I am a fairly breezy woman in her thirties. Sure, I have my OCD issues pertaining to housekeeping and oral hygiene, but on the whole I'm a pretty laid back person. Move to China for three years? Sure, why not. Italian or Japanese for dinner tonight? I don't care-- you decide. I'd much rather have someone else in the driver's seat so I can sit back, relax, and make smartass comments along the way.
I am trying very hard not to be the kind of Mom who labels her child as anyone or anything, especially at only four and a half months, but I will say this: my baby loves her Momma. A lot. She loves her Momma so much that in the past two weeks I've been paged at the gym to get my inconsolable child seven times. Seven times. Nothing is wrong, other than she wants me. What I'm saying is that, without labeling her, so far I don't think my Anna inherited my breeziness.
According to the books (that I swear I'm going to stop reading), Anna is very early for this type of separation anxiety. Part of me chalks it up to her superior intelligence and overall propensity for achievement, but another part of me, the part of me that has another eight pounds of baby weight to lose, is getting pretty frustrated. 'I always come back,' I tell my baby's tear stained face when I see her, and do my best not to cry in front of the child care staff as we leave.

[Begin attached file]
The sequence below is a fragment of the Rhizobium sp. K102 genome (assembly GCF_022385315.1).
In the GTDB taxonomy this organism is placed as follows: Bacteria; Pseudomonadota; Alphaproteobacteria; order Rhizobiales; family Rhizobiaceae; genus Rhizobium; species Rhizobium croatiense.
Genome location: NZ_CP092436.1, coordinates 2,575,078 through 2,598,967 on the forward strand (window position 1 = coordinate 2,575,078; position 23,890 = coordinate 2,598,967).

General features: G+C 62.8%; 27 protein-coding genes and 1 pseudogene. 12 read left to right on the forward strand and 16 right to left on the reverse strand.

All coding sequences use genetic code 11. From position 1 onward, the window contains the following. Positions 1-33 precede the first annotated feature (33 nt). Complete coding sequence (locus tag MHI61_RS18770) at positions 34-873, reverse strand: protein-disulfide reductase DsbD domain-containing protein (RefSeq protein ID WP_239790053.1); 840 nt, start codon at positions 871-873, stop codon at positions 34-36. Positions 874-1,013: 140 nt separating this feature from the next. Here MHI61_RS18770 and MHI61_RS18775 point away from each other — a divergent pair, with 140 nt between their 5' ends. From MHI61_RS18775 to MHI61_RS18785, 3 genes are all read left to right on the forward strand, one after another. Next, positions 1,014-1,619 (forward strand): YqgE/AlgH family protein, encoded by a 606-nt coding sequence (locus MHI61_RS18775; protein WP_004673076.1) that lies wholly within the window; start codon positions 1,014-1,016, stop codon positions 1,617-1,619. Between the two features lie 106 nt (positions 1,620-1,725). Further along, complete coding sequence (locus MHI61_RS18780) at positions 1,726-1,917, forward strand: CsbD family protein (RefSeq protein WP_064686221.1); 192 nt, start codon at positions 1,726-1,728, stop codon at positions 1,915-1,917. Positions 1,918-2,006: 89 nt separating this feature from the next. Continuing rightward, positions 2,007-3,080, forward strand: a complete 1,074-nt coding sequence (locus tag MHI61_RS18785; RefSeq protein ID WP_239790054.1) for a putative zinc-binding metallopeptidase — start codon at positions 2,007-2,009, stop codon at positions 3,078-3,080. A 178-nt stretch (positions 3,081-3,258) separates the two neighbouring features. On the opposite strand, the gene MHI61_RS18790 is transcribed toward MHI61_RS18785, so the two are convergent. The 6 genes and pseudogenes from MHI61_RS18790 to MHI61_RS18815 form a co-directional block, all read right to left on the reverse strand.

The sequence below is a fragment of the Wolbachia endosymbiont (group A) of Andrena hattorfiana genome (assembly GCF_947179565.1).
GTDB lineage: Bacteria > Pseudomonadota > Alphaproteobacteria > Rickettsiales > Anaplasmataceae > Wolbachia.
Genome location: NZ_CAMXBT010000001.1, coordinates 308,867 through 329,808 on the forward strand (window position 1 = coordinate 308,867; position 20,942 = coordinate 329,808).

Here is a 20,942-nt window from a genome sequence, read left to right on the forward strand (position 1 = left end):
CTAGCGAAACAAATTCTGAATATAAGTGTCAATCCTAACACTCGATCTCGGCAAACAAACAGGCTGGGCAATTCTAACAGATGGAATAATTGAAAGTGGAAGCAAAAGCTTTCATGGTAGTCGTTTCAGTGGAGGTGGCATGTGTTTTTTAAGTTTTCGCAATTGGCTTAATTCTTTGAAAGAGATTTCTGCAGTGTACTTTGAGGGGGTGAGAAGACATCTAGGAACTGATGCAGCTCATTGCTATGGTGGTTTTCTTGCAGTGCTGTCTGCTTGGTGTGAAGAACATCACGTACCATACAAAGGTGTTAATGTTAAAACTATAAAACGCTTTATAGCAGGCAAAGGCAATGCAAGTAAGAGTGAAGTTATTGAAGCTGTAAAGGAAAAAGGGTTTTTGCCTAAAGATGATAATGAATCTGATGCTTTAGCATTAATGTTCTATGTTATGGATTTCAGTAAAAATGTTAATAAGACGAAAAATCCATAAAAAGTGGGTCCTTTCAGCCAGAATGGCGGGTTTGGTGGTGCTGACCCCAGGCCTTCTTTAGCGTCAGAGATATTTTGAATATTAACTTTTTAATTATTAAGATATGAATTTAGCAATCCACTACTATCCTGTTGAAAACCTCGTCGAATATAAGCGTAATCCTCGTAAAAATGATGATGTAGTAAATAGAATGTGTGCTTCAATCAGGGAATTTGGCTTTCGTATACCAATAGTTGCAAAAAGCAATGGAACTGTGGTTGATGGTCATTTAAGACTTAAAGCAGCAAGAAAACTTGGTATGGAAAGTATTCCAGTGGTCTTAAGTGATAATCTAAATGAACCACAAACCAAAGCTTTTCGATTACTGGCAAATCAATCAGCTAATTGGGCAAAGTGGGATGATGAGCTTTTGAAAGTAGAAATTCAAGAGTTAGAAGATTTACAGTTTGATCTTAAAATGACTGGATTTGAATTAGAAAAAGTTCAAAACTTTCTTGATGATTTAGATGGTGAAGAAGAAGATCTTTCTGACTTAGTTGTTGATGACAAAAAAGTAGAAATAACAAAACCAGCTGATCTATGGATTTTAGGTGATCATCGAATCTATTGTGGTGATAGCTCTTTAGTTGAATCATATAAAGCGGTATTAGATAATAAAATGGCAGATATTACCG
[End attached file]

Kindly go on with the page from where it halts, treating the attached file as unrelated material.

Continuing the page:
I've talked to many women in their thirties about this issue. The responses I've gotten have ranged from 'I never dealt with that' to 'there's nothing you can do-- they grow out of it eventually', with a smattering of advice regarding lovies and binkies along the way. Nothing has worked yet.
Then, this morning, while I watch Anna play with L's fingers while he held her on the couch, I remembered that there have been a few times when Anna has cried in the car and I've just reached over and held her hand. Like this:
And it worked to comfort her. So tomorrow, instead of giving Anna the blanket I've been trying to infuse with my 'scent', I'm just going to tell the girls at childcare that please, if possible, if she's crying, just hold her hand. I can only imagine the funny looks I'll get, but if it works it works, right?
And maybe someone will hold my hand on the way out, too. A woman in her thirties might need a bit of comfort as well, as she learns to let go.